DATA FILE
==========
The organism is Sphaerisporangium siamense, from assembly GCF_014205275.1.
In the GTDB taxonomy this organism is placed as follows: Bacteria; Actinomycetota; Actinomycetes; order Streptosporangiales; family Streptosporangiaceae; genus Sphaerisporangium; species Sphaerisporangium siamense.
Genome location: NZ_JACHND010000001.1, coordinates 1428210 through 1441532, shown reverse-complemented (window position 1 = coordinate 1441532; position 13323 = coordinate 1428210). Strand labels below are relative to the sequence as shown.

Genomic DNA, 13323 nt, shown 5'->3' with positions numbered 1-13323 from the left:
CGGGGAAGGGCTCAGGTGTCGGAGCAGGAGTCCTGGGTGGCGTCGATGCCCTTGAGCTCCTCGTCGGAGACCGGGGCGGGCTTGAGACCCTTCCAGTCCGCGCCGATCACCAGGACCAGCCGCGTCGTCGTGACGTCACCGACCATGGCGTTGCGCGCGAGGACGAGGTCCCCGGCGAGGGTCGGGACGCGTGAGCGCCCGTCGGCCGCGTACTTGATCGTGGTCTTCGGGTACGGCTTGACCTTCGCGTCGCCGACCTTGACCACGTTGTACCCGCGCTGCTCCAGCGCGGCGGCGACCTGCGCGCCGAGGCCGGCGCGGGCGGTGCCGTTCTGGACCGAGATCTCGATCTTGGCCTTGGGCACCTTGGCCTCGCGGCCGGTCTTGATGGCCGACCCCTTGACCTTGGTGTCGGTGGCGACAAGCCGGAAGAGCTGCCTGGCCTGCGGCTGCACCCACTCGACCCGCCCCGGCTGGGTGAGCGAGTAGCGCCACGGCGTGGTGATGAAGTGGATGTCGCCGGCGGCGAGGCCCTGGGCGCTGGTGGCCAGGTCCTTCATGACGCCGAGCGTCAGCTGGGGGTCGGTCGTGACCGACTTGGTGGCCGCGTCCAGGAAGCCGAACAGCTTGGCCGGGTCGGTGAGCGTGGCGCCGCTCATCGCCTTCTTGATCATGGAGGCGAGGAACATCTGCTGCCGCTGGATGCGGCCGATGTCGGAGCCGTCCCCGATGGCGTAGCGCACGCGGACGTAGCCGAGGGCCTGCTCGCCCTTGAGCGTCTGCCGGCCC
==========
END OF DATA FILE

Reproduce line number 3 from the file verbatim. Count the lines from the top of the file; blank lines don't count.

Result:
Genome location: NZ_JACHND010000001.1, coordinates 1428210 through 1441532, shown reverse-complemented (window position 1 = coordinate 1441532; position 13323 = coordinate 1428210). Strand labels below are relative to the sequence as shown.